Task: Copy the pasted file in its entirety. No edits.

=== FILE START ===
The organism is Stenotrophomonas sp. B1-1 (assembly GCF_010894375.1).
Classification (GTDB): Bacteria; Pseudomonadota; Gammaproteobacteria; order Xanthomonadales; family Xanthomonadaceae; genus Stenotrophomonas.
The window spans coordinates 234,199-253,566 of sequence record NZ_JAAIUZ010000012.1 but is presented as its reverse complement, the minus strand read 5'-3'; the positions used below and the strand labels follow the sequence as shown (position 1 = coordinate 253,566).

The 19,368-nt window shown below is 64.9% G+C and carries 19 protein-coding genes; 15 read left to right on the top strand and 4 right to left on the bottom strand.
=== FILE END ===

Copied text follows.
The organism is Stenotrophomonas sp. B1-1 (assembly GCF_010894375.1).
Classification (GTDB): Bacteria; Pseudomonadota; Gammaproteobacteria; order Xanthomonadales; family Xanthomonadaceae; genus Stenotrophomonas.
The window spans coordinates 234,199-253,566 of sequence record NZ_JAAIUZ010000012.1 but is presented as its reverse complement, the minus strand read 5'-3'; the positions used below and the strand labels follow the sequence as shown (position 1 = coordinate 253,566).

The 19,368-nt window shown below is 64.9% G+C and carries 19 protein-coding genes; 15 read left to right on the top strand and 4 right to left on the bottom strand.